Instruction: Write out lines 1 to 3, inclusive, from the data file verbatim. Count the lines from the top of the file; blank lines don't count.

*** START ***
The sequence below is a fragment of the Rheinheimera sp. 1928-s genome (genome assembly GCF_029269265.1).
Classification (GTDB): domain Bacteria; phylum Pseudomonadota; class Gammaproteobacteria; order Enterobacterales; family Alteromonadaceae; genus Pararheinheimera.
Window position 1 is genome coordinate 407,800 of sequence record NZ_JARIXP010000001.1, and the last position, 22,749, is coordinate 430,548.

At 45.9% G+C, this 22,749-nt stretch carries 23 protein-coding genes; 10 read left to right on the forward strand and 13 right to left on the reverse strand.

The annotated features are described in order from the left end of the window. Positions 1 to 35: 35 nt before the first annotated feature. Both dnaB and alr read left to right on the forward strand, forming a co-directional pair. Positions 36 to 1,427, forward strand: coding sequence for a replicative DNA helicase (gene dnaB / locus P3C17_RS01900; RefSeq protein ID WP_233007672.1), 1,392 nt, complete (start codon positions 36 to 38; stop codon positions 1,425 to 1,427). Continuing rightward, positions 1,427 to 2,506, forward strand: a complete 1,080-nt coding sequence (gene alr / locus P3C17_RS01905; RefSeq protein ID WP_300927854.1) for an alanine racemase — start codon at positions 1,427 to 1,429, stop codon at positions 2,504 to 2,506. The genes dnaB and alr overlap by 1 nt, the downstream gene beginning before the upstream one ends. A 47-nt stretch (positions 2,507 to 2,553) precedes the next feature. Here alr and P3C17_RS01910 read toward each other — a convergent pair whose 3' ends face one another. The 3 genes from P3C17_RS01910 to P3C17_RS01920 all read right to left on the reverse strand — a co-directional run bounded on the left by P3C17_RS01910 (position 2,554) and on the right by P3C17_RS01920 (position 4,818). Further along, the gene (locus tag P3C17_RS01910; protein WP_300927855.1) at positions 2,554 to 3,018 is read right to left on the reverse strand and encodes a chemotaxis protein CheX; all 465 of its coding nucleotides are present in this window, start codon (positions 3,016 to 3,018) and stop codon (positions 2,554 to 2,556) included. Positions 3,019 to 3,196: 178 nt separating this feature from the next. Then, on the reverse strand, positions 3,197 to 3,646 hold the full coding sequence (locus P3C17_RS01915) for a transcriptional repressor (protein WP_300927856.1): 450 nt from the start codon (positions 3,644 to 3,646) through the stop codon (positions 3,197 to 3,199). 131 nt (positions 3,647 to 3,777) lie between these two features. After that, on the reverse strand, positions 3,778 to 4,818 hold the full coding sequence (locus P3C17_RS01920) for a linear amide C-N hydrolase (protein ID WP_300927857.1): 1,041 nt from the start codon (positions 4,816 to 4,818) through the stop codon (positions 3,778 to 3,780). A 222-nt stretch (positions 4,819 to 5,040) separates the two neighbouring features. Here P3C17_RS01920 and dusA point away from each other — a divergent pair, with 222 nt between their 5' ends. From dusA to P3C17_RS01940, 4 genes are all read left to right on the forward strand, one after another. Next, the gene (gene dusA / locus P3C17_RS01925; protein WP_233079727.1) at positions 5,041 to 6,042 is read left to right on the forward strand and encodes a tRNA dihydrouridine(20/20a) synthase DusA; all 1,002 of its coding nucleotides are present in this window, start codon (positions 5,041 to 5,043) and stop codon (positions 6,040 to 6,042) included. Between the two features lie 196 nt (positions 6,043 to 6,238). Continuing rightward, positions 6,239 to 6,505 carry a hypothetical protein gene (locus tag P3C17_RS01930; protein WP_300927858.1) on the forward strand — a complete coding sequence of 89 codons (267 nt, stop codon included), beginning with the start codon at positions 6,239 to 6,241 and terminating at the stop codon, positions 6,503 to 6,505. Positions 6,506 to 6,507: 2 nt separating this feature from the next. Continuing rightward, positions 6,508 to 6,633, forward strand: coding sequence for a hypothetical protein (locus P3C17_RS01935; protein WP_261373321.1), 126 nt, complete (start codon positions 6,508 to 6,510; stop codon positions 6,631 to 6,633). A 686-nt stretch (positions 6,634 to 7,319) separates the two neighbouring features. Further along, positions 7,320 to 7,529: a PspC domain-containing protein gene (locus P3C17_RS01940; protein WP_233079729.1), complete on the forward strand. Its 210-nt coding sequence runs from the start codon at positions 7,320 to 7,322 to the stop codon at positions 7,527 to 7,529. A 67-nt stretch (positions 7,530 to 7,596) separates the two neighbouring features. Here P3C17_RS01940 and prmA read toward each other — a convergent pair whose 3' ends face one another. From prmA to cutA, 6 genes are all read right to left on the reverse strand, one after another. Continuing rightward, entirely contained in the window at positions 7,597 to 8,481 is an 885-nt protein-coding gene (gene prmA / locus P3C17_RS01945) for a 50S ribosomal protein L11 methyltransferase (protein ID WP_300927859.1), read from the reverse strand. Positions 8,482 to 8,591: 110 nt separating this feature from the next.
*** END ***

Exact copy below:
The sequence below is a fragment of the Rheinheimera sp. 1928-s genome (genome assembly GCF_029269265.1).
Classification (GTDB): domain Bacteria; phylum Pseudomonadota; class Gammaproteobacteria; order Enterobacterales; family Alteromonadaceae; genus Pararheinheimera.
Window position 1 is genome coordinate 407,800 of sequence record NZ_JARIXP010000001.1, and the last position, 22,749, is coordinate 430,548.